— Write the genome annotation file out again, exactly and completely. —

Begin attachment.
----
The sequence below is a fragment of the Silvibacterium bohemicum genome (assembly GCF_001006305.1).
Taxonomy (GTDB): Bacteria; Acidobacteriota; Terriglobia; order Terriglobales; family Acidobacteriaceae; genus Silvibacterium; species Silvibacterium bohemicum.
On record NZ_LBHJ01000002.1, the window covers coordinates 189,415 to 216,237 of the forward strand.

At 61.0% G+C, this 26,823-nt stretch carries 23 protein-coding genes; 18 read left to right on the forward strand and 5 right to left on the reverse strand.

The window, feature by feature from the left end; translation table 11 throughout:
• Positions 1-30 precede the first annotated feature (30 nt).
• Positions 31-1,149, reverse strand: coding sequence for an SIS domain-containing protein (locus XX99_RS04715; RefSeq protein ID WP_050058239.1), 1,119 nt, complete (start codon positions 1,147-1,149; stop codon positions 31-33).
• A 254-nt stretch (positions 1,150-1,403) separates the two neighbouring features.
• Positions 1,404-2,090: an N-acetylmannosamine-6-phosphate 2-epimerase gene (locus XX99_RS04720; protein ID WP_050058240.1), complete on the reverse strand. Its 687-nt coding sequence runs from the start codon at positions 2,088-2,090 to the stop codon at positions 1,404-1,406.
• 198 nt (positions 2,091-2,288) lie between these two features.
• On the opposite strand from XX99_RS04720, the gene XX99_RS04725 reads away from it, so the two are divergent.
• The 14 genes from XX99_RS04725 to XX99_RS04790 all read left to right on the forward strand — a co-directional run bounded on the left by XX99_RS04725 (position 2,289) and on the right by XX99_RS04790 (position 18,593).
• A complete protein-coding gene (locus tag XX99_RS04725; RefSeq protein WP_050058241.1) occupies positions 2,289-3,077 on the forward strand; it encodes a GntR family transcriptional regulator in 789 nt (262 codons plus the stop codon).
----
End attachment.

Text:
The sequence below is a fragment of the Silvibacterium bohemicum genome (assembly GCF_001006305.1).
Taxonomy (GTDB): Bacteria; Acidobacteriota; Terriglobia; order Terriglobales; family Acidobacteriaceae; genus Silvibacterium; species Silvibacterium bohemicum.
On record NZ_LBHJ01000002.1, the window covers coordinates 189,415 to 216,237 of the forward strand.

At 61.0% G+C, this 26,823-nt stretch carries 23 protein-coding genes; 18 read left to right on the forward strand and 5 right to left on the reverse strand.

The window, feature by feature from the left end; translation table 11 throughout:
• Positions 1-30 precede the first annotated feature (30 nt).
• Positions 31-1,149, reverse strand: coding sequence for an SIS domain-containing protein (locus XX99_RS04715; RefSeq protein ID WP_050058239.1), 1,119 nt, complete (start codon positions 1,147-1,149; stop codon positions 31-33).
• A 254-nt stretch (positions 1,150-1,403) separates the two neighbouring features.
• Positions 1,404-2,090: an N-acetylmannosamine-6-phosphate 2-epimerase gene (locus XX99_RS04720; protein ID WP_050058240.1), complete on the reverse strand. Its 687-nt coding sequence runs from the start codon at positions 2,088-2,090 to the stop codon at positions 1,404-1,406.
• 198 nt (positions 2,091-2,288) lie between these two features.
• On the opposite strand from XX99_RS04720, the gene XX99_RS04725 reads away from it, so the two are divergent.
• The 14 genes from XX99_RS04725 to XX99_RS04790 all read left to right on the forward strand — a co-directional run bounded on the left by XX99_RS04725 (position 2,289) and on the right by XX99_RS04790 (position 18,593).
• A complete protein-coding gene (locus tag XX99_RS04725; RefSeq protein WP_050058241.1) occupies positions 2,289-3,077 on the forward strand; it encodes a GntR family transcriptional regulator in 789 nt (262 codons plus the stop codon).